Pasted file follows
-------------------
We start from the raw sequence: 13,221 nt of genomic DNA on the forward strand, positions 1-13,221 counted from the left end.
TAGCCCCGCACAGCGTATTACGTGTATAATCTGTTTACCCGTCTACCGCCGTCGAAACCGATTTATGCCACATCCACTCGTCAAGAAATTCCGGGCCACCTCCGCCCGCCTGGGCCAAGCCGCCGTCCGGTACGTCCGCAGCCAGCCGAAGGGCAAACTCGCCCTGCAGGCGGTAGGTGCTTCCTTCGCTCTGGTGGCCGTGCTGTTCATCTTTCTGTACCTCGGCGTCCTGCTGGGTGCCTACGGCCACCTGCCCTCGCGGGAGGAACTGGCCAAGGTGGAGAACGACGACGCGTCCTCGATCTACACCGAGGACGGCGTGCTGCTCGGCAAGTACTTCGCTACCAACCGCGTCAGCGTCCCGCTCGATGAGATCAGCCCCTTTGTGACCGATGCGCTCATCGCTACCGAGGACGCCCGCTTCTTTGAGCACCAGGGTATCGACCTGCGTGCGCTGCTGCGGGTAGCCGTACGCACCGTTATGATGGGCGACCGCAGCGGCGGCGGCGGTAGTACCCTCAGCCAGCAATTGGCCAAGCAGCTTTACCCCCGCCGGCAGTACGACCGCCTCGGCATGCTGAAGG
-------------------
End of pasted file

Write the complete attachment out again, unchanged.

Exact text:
We start from the raw sequence: 13,221 nt of genomic DNA on the forward strand, positions 1-13,221 counted from the left end.
TAGCCCCGCACAGCGTATTACGTGTATAATCTGTTTACCCGTCTACCGCCGTCGAAACCGATTTATGCCACATCCACTCGTCAAGAAATTCCGGGCCACCTCCGCCCGCCTGGGCCAAGCCGCCGTCCGGTACGTCCGCAGCCAGCCGAAGGGCAAACTCGCCCTGCAGGCGGTAGGTGCTTCCTTCGCTCTGGTGGCCGTGCTGTTCATCTTTCTGTACCTCGGCGTCCTGCTGGGTGCCTACGGCCACCTGCCCTCGCGGGAGGAACTGGCCAAGGTGGAGAACGACGACGCGTCCTCGATCTACACCGAGGACGGCGTGCTGCTCGGCAAGTACTTCGCTACCAACCGCGTCAGCGTCCCGCTCGATGAGATCAGCCCCTTTGTGACCGATGCGCTCATCGCTACCGAGGACGCCCGCTTCTTTGAGCACCAGGGTATCGACCTGCGTGCGCTGCTGCGGGTAGCCGTACGCACCGTTATGATGGGCGACCGCAGCGGCGGCGGCGGTAGTACCCTCAGCCAGCAATTGGCCAAGCAGCTTTACCCCCGCCGGCAGTACGACCGCCTCGGCATGCTGAAGG